Carcharhinus longimanus


Oceanic whitetip shark OCS
Characteristic features:
Colour:

Dorsal surfaces bronze to greyish. Newborns and small juveniles with black tips to most fins; in specimens over 130 cm TL black tips fade, and first dorsal, pectoral, pelvic and caudal fins develop mottled white tips. Ventral surfaces paler.

Size:

Maximum size up to 350 cm TL; birth size 55–77 cm TL.

Distribution:

Circumglobal in all tropical and warm temperate waters.

Habitat:

Oceanic and pelagic from the surface to at least 152 m, usually well offshore and only close to land when continental shelf is narrow.

Biology:

Feeds primarily on pelagic bony fish and cephalopods, but also stingrays, seabirds, turtles, marine gastropods, crustaceans and marine mammal carrion. The white mottled fins may mimic schools of baitfish, which attract tuna and mackerels. A very dangerous shark which is responsible for many open-ocean attacks after air or sea disasters. Length at maturity is at 175–200 and 168–198 cm TL for females and males respectively. Age at maturity is around 5–7 years for both sexes in Papua New Guinea. Reproductive mode is viviparous with yolk-sac placenta with a gestation period lasting 12 months with no apparent reproductive seasonality. Females probably breed every second year, and give birth to 1–15 pups.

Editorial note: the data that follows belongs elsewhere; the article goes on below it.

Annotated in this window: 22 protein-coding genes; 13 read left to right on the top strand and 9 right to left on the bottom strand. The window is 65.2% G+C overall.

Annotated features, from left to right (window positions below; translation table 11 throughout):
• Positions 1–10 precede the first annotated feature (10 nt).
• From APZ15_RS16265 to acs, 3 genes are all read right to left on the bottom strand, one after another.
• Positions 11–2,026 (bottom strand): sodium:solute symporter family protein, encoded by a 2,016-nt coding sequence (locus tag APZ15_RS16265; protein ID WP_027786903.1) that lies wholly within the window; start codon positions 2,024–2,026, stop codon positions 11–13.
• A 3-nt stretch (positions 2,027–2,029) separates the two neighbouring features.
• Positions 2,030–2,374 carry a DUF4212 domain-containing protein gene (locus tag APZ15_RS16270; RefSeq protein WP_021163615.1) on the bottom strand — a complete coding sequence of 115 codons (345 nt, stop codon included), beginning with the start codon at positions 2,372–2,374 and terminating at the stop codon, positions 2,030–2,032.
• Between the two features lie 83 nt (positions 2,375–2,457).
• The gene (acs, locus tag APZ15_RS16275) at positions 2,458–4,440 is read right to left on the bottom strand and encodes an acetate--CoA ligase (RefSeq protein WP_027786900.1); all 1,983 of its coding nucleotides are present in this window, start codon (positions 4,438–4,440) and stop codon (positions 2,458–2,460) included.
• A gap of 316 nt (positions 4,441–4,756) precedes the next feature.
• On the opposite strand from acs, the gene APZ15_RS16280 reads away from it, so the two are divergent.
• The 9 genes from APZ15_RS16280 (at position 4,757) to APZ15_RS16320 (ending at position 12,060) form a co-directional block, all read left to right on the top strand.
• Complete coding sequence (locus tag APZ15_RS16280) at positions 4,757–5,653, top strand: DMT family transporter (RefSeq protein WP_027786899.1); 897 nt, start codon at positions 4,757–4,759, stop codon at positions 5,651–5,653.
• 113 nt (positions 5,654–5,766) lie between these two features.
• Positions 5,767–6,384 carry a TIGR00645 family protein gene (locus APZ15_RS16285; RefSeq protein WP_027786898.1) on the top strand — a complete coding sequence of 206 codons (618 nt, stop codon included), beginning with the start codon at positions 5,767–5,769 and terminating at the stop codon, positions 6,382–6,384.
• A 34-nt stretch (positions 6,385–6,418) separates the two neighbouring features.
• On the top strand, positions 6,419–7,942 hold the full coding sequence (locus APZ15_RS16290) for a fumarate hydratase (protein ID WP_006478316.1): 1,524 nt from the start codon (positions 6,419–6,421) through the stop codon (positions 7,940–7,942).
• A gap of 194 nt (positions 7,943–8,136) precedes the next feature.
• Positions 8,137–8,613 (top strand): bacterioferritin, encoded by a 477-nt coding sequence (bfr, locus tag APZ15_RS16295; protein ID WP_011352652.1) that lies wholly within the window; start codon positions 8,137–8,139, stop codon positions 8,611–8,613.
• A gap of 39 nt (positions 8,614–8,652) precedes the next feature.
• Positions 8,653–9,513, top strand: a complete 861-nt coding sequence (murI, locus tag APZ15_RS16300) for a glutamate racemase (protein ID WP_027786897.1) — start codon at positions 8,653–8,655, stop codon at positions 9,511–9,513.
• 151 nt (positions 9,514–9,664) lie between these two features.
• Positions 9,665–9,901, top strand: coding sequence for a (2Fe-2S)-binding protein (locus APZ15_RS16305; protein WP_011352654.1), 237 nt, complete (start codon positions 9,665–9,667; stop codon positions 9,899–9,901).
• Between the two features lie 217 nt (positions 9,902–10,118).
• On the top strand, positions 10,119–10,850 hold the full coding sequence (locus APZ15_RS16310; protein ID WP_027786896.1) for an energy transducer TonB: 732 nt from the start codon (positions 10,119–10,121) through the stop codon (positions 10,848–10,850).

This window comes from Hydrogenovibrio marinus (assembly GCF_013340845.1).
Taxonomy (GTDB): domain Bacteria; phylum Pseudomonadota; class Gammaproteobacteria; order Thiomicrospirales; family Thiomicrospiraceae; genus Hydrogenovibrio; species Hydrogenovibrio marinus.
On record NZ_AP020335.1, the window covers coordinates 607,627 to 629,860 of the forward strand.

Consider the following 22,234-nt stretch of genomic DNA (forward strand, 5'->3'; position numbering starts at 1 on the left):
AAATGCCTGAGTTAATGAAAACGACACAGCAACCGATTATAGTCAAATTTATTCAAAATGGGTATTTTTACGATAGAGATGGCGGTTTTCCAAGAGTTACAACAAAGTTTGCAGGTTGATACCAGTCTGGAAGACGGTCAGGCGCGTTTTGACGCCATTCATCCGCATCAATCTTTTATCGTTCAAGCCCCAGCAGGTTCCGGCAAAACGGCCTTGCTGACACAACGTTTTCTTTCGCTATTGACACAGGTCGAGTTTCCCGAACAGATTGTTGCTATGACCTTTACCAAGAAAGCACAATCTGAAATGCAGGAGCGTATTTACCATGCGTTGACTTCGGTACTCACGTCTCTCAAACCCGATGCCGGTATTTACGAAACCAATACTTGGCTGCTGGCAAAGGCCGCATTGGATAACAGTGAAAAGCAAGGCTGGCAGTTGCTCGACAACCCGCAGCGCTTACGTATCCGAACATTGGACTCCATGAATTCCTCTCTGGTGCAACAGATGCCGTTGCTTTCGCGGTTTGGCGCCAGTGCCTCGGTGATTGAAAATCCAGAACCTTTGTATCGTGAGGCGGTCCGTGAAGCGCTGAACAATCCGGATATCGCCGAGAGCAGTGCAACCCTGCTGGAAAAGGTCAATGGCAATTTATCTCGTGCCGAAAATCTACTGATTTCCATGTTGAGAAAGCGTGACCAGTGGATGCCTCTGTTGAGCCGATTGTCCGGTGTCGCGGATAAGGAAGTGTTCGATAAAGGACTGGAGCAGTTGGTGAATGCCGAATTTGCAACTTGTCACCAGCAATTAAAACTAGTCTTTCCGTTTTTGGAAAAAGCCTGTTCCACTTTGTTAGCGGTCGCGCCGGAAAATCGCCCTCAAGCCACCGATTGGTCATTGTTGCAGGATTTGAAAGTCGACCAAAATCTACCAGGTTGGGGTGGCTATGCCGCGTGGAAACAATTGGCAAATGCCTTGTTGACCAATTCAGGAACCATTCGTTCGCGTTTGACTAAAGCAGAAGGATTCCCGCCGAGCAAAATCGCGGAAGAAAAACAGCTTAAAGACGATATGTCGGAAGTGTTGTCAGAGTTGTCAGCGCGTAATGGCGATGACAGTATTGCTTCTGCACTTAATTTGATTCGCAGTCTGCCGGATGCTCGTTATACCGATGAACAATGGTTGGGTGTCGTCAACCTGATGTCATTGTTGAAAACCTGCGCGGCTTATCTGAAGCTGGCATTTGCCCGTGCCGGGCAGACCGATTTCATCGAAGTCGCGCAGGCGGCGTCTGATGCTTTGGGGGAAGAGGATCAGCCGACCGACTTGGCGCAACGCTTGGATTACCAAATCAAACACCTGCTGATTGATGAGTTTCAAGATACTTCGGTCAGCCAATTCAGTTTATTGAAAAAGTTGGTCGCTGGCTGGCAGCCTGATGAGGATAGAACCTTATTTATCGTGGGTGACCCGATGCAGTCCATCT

Indonesian fisheries:

Occasionally caught by shark and tuna longline and tuna gillnet fisheries. Utilised for its fins (high value in adults), meat, skin and cartilage.

Similar species:

A distinct species clearly separable from other Carcharhinus species by the broadly rounded fin tips and the white-mottled first dorsal-, caudal- and pectoral-fin tips (most distinct in adults).

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